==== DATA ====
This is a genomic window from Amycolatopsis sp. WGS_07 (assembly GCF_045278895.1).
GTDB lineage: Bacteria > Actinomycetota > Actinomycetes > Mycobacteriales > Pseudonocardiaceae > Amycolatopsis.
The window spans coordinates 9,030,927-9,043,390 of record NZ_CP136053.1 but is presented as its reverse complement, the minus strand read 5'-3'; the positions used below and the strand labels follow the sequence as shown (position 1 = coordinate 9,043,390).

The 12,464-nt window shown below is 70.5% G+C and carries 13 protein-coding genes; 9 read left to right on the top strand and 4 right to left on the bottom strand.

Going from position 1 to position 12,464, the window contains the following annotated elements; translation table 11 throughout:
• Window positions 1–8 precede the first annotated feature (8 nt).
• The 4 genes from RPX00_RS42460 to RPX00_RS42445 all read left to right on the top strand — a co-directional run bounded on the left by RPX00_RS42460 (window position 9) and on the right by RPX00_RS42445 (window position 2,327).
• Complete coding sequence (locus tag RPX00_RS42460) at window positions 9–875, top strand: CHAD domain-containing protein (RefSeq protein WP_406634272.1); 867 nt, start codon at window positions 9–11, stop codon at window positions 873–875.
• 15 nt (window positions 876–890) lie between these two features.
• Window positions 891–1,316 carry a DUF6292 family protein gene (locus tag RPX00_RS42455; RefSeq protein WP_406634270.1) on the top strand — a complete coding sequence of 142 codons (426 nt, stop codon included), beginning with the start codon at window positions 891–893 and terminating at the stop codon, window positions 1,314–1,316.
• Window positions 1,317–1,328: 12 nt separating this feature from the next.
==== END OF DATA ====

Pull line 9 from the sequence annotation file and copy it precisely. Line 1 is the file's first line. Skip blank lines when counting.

• 15 nt (window positions 876–890) lie between these two features.